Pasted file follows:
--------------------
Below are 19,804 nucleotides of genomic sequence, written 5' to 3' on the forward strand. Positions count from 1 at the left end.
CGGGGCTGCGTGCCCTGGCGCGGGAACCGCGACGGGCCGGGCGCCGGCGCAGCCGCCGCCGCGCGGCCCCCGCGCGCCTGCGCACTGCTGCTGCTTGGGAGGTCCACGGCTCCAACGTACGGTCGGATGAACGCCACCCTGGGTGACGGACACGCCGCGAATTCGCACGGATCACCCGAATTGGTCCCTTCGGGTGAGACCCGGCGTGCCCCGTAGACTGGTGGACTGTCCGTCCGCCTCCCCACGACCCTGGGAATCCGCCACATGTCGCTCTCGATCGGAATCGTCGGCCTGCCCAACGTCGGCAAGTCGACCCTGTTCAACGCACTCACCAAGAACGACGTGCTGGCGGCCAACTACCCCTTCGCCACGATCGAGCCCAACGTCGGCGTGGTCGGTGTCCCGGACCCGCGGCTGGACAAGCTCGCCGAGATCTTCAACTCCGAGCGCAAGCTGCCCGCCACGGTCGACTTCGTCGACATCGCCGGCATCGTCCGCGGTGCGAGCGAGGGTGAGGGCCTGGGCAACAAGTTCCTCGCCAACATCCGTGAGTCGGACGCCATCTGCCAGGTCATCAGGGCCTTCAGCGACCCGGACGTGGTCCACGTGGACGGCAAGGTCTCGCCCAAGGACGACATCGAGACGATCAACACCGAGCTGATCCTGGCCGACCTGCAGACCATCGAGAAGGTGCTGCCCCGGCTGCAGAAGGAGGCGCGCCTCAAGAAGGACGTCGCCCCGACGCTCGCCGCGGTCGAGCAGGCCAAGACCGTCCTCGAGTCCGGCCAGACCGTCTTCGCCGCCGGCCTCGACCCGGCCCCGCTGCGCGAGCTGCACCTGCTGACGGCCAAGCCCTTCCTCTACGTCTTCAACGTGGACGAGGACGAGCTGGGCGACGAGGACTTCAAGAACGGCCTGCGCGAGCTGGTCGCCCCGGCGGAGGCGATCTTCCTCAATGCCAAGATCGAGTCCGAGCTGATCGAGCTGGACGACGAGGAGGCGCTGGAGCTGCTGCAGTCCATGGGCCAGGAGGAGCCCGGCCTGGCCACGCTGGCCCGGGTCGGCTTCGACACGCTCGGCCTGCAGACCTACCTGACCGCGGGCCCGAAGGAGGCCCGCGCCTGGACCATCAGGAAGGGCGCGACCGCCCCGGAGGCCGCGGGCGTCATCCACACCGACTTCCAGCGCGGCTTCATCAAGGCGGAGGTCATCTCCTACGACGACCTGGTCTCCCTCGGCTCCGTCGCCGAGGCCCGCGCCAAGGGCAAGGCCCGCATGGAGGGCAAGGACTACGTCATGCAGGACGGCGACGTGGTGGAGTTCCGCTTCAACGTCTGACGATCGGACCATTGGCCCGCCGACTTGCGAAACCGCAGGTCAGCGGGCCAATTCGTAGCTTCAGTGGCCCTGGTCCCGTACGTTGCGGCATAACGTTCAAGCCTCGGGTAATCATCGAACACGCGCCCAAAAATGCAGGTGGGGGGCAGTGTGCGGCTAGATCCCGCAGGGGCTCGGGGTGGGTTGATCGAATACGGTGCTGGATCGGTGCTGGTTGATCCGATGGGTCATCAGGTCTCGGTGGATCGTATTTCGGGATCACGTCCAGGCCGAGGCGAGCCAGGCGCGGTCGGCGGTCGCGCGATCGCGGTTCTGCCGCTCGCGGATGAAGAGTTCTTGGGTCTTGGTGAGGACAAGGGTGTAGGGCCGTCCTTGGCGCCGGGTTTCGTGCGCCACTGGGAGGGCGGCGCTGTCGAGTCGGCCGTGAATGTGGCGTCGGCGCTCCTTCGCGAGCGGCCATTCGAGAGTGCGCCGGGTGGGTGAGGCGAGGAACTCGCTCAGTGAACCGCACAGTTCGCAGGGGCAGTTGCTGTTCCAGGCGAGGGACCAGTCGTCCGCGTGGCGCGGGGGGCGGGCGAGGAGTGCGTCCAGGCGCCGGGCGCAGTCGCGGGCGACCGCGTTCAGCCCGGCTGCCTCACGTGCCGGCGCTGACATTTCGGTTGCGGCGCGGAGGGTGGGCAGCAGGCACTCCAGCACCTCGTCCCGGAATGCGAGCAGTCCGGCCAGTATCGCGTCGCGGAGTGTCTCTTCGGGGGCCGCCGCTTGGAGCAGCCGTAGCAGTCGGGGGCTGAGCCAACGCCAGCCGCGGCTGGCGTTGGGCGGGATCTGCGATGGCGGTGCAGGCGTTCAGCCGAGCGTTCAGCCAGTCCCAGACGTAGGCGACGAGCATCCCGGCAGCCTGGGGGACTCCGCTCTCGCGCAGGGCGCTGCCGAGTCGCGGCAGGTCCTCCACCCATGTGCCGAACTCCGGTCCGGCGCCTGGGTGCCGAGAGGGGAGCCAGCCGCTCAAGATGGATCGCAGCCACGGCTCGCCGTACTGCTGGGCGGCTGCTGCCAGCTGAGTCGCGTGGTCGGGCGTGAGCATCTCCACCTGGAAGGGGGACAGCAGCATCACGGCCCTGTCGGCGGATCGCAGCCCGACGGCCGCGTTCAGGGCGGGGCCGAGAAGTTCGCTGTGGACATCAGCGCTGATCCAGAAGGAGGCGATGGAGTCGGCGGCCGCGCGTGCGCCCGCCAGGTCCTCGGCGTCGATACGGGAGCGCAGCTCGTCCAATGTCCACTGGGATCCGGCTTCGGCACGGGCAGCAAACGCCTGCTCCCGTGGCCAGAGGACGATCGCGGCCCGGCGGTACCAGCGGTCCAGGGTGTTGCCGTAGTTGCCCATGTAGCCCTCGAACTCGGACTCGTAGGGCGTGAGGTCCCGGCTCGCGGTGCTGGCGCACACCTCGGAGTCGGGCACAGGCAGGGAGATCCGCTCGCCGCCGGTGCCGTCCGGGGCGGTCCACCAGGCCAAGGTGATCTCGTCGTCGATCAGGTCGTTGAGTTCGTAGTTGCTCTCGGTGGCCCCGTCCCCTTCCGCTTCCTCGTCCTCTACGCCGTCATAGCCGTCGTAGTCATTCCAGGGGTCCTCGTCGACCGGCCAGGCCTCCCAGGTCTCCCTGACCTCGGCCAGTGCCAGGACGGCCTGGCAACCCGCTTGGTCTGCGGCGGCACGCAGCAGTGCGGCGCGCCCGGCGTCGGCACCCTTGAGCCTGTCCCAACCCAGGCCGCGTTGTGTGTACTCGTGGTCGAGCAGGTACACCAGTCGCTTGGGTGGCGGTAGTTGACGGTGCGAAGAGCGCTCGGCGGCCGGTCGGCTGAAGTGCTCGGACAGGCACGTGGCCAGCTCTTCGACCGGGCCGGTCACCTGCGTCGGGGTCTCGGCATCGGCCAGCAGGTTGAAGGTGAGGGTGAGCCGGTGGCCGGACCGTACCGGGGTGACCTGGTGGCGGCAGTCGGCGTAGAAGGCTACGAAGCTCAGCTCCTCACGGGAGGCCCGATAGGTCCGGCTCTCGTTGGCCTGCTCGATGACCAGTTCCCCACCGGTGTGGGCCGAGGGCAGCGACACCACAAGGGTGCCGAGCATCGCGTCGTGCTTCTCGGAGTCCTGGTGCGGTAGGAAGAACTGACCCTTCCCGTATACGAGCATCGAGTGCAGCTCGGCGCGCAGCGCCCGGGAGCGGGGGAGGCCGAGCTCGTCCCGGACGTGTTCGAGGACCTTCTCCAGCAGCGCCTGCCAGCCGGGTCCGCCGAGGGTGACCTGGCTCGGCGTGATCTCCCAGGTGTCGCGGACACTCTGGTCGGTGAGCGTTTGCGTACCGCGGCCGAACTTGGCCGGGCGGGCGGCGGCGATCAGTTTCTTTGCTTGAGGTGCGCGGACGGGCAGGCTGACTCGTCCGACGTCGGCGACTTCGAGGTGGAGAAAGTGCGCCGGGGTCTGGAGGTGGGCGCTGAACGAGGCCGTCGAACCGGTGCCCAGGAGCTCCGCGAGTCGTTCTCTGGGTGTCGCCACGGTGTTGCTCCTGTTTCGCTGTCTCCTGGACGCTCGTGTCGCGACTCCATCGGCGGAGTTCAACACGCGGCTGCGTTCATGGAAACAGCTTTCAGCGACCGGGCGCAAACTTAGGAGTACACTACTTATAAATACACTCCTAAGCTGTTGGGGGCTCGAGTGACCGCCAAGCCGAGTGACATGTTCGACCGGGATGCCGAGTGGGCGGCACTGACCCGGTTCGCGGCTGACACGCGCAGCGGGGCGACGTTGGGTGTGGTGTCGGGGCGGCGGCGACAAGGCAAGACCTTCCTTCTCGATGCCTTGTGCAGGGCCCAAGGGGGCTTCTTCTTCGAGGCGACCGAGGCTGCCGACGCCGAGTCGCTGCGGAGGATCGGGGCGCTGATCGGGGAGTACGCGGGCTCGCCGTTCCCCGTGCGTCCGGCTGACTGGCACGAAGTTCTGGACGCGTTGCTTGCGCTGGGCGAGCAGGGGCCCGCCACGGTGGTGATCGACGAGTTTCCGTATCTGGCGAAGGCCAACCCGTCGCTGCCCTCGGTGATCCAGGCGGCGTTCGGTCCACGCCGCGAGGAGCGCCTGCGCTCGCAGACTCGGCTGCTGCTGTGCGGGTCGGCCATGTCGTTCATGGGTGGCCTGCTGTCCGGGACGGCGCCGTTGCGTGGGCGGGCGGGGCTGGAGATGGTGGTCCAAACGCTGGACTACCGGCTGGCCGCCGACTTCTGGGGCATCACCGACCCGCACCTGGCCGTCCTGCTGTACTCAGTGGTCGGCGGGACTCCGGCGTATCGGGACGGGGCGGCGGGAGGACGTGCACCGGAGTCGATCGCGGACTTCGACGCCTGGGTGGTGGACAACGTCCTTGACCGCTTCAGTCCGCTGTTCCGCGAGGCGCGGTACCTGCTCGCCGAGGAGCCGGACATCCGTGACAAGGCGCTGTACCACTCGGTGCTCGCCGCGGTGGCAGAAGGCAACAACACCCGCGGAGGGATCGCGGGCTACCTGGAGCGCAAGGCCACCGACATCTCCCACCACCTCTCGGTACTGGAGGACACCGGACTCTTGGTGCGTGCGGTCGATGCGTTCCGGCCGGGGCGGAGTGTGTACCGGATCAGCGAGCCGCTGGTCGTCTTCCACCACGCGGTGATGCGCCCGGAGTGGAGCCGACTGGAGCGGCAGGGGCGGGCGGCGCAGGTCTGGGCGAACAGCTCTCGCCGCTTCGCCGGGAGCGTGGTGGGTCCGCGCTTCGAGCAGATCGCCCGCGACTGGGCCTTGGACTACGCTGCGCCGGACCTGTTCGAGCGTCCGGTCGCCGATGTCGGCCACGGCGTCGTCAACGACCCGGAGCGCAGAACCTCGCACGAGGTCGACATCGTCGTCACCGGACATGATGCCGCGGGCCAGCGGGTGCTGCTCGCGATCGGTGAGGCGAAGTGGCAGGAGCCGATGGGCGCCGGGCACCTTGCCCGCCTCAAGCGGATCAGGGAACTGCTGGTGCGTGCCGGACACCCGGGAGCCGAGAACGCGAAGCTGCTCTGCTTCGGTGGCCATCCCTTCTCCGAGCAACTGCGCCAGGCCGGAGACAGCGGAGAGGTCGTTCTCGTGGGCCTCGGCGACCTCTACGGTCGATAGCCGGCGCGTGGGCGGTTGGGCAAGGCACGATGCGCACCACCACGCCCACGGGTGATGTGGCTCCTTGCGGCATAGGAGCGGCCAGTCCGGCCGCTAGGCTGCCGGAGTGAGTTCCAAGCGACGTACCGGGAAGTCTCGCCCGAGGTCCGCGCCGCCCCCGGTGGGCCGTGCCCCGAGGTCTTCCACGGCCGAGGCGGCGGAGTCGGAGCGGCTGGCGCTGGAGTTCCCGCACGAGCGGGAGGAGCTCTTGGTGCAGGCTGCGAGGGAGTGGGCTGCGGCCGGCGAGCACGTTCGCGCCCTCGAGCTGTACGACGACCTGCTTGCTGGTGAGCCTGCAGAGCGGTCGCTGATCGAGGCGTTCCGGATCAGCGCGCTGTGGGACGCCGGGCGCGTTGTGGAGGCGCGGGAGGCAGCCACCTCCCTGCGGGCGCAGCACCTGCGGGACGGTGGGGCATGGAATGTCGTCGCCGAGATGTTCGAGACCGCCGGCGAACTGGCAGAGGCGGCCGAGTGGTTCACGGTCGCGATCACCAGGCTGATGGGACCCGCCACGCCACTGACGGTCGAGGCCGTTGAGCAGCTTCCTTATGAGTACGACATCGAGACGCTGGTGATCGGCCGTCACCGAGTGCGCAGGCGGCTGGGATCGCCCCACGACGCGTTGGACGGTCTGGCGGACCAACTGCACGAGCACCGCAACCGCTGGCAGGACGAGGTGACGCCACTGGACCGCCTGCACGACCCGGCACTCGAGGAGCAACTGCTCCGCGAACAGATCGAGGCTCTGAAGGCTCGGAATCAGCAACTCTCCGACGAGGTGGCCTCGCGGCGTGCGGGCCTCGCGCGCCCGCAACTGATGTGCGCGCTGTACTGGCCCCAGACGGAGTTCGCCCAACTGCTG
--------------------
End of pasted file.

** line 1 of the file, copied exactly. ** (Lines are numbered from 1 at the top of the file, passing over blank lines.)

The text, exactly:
Below are 19,804 nucleotides of genomic sequence, written 5' to 3' on the forward strand. Positions count from 1 at the left end.